I accept that those who work in approved schools do their very best to rehabilitate, socially and educationally, the young people in their care. In spite of that, because of my knowledge of approved schools, it seems to me that they are no place for the three categories of children which are causing my hon. Friend so much worry. To take paragraph (c) of the new Clause first, I think of children whose only offence is truancy. Children may be truants for a number of reasons. I give these examples from my experience as a teacher.

There is the child who, far from being wicked, finds school terribly uninteresting. I had one boy who always told me that he would be a biologist and he simply loved to get away from school, not to do anything wicked but to go on to the marshes and watch the wild life there. When I took my children out on a Saturday morning, it was a delight to have that boy with us because he could give so much to the other children. That type of child is a truant because he finds so much of greater interest outside school than he will ever find inside school. It would be very wrong to send that kind of dreamer—it happens occasionally—to an approved school.

If we consider the other truants, very often it is because of the home influences that a child continually plays truant from school. To send to an approved school that kind of child, whose only fault is truancy, is completely wrong in the civilised country in which we live.

There are all kinds of children who are, rightly, in an approved school, and in an approved school segregation is impossible. Indeed, segregation might have many repercussions. If a child who is a continual truant or who needs care and protection—again, perhaps because the home is at fault—goes to an approved school among children who are there, possibly, for criminal offences, I have the gravest fear that such a child will become contaminated at an early age. Therefore, instead of taking sensible steps to give care and protection outside an approved school or to try to stop the truancy, as things are we are running the grave danger of turning those whose only fault is truancy into the potential criminals of the future. That is a very serious matter.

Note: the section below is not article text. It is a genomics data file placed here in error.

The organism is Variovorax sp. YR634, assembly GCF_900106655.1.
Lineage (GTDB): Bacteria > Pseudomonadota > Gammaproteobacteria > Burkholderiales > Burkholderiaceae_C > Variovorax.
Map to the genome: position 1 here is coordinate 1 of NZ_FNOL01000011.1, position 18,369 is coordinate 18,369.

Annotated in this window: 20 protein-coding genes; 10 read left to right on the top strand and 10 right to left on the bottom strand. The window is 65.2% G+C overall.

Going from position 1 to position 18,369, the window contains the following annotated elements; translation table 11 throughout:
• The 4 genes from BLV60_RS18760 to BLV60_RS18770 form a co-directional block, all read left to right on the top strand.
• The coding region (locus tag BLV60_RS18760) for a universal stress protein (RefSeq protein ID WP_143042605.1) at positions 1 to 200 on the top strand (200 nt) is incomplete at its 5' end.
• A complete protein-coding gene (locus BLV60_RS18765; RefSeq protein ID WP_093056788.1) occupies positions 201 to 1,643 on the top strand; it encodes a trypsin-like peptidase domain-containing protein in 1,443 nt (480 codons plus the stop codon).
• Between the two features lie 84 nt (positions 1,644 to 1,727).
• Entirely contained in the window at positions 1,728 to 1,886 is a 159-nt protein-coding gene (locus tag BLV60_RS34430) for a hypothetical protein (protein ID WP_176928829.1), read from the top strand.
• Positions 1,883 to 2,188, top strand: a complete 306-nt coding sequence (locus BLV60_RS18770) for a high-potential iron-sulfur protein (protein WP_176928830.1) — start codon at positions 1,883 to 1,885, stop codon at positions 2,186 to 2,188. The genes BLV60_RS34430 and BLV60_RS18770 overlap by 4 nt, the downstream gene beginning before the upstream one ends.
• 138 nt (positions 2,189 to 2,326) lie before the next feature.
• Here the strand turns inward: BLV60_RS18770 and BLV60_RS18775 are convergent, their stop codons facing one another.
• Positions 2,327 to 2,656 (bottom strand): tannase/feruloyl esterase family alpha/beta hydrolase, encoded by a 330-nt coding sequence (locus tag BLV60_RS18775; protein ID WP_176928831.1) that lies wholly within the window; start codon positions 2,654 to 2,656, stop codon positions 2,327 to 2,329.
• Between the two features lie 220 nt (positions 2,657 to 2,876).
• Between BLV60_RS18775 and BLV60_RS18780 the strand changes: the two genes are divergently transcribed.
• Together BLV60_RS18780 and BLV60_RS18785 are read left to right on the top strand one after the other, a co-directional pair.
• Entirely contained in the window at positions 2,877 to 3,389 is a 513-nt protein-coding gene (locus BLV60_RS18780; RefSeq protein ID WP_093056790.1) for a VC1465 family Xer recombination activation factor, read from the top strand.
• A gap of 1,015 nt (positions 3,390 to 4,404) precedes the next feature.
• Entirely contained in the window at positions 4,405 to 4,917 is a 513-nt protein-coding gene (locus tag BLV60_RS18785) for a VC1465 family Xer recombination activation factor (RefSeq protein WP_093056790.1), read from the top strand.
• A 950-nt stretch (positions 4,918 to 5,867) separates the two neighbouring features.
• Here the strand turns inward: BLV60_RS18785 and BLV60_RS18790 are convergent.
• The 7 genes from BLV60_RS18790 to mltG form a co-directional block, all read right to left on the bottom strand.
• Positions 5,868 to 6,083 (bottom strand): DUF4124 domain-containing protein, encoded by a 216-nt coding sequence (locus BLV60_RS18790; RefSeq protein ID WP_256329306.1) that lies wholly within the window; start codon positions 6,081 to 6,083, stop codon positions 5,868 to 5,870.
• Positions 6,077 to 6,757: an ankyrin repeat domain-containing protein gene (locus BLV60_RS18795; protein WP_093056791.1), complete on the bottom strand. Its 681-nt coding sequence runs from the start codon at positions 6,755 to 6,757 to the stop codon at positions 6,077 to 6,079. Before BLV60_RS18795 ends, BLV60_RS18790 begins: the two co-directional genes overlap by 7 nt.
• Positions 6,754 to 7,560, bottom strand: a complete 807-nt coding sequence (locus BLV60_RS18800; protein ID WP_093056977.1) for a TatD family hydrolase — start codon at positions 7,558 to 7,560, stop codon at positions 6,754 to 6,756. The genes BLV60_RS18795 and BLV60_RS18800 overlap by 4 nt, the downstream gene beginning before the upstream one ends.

I hoped that before we discussed the new Clause the noble Lady would have given these matters great consideration. In her position as Under-Secretary of State for Scotland she must be learning a great deal about our educational system and about our approved schools in Scotland. She must realise, as we on this side realise, that there is much good in my hon. Friend's new Clause.

Once again I ask the noble Lady whether she will not give further consideration to this matter and speak again to show that she and the Government deprecate the sending to an approved school of any child in these three categories, so that Lord Kilbrandon's Committee will realise that on the part not only of my hon. Friend the Member for Bridgeton and of those who have put down the new Clause but on both sides of the House there is an earnest desire to find a solution other than an approved school for these three categories of young people.

7.45 p.m.

Mr. Ross

I was hoping that we would get a response from the hon. Lady to the eloquent pleas of my hon. Friends. The hon. Lady did not answer merely by saying that a Committee was sitting and that the Government did not want to do this or that. I do not think that Lord Kilbrandon's feelings would be hurt if the Government for once made up their mind about something. I do not know whether we are to have the benefit of a speech from the point triple Parliamentary Under-Secretary of State for Scotland. I refer to the hon. Member for Rutherglen (Mr. Brooman-White).

Mr. Willis

Where is he?

Mr. Ross

He is here; my hon. Friend need not worry. I was going to refer to something of which the hon. Gentleman had charge and which, I hope, he treated with a little less levity than he seems to treat this matter.

One of our difficulties during discussion of the Bill, and particularly the question of approved schools, was that we had in another part of the building another Committee dealing with children and young persons, in which, belatedly, the Government applied an important Clause to Scotland, with the result that we did not entirely know within either Committee the Government's intentions about the treatment of families or the children of families who required the attention of the local authority. We are in the wonderful position that the situation is dealt with partly in the present Bill and partly in the Children and Young Persons Bill [Lords] and now we are told that we cannot add anything to either of them because Lord Kilbrandon and his Committee are discussing the question of juvenile delinquents and the treatment of this, that and the next thing. If the House of Commons is convinced that a matter has been proved and that it is right that we should do something, we do it. The sovereignty of Parliament is something that we should entirely and constantly bear in mind.